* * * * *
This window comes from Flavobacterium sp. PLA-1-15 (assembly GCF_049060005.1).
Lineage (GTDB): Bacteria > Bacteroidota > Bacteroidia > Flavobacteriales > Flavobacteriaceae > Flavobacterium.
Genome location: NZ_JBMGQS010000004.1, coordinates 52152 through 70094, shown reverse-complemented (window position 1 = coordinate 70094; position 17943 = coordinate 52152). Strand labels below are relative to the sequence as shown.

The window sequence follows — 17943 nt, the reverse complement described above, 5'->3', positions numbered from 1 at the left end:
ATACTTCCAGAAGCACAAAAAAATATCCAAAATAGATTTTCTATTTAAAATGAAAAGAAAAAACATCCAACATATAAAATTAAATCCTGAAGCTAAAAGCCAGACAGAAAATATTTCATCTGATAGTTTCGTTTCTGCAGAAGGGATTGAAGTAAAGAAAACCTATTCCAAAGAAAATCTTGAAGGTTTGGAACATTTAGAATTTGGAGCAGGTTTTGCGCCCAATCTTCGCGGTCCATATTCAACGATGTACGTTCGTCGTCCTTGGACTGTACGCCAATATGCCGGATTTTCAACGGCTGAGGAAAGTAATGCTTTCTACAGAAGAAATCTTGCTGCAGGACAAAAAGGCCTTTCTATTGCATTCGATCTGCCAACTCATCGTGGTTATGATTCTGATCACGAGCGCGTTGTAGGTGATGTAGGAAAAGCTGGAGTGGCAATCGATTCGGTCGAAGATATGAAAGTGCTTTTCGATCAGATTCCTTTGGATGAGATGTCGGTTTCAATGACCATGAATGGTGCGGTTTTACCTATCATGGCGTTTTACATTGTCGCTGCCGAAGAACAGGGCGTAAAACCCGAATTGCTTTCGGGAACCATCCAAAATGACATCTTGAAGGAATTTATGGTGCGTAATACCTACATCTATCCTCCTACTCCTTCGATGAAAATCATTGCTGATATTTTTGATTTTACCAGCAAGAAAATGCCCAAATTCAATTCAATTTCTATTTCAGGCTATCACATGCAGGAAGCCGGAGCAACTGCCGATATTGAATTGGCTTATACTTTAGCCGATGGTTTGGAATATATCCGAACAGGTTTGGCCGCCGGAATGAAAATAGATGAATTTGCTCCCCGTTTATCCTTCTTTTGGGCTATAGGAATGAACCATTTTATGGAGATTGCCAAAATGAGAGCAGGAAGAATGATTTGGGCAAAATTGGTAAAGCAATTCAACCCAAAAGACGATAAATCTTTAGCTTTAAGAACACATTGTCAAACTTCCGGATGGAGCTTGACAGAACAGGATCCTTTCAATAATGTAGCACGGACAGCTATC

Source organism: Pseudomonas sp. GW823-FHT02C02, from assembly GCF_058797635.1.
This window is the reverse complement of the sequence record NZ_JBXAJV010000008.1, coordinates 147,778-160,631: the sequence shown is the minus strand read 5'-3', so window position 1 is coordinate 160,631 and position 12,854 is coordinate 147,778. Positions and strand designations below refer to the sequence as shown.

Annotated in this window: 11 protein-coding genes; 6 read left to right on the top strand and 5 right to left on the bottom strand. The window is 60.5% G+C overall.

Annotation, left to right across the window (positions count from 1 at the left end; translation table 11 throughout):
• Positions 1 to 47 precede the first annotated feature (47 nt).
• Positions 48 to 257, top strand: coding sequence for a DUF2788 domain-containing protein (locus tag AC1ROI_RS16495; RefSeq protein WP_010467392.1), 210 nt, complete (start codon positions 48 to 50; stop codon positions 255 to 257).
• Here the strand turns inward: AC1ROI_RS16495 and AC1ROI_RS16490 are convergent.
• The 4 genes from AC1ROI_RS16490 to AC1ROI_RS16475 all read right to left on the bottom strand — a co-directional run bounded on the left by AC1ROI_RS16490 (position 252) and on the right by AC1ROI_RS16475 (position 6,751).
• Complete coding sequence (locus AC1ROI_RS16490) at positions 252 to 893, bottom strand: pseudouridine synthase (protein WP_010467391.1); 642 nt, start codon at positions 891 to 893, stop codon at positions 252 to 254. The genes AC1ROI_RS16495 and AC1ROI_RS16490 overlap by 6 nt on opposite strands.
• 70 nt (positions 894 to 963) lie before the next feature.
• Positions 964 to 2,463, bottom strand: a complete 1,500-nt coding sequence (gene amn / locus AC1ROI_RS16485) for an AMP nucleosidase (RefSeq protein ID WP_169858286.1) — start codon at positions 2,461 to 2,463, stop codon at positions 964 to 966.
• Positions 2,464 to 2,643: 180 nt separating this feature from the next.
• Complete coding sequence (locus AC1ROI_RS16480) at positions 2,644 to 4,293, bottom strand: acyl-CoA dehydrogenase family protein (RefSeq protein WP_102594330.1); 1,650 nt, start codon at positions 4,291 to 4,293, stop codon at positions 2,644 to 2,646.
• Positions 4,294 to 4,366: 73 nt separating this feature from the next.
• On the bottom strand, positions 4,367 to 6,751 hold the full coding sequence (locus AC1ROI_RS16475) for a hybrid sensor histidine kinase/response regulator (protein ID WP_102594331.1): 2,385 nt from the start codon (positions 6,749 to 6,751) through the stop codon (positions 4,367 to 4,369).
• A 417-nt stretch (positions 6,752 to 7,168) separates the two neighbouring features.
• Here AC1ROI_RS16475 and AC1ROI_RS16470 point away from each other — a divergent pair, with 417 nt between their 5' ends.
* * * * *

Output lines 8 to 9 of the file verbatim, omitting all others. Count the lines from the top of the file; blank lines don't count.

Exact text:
Annotated in this window: 11 protein-coding genes; 6 read left to right on the top strand and 5 right to left on the bottom strand. The window is 60.5% G+C overall.

Annotation, left to right across the window (positions count from 1 at the left end; translation table 11 throughout):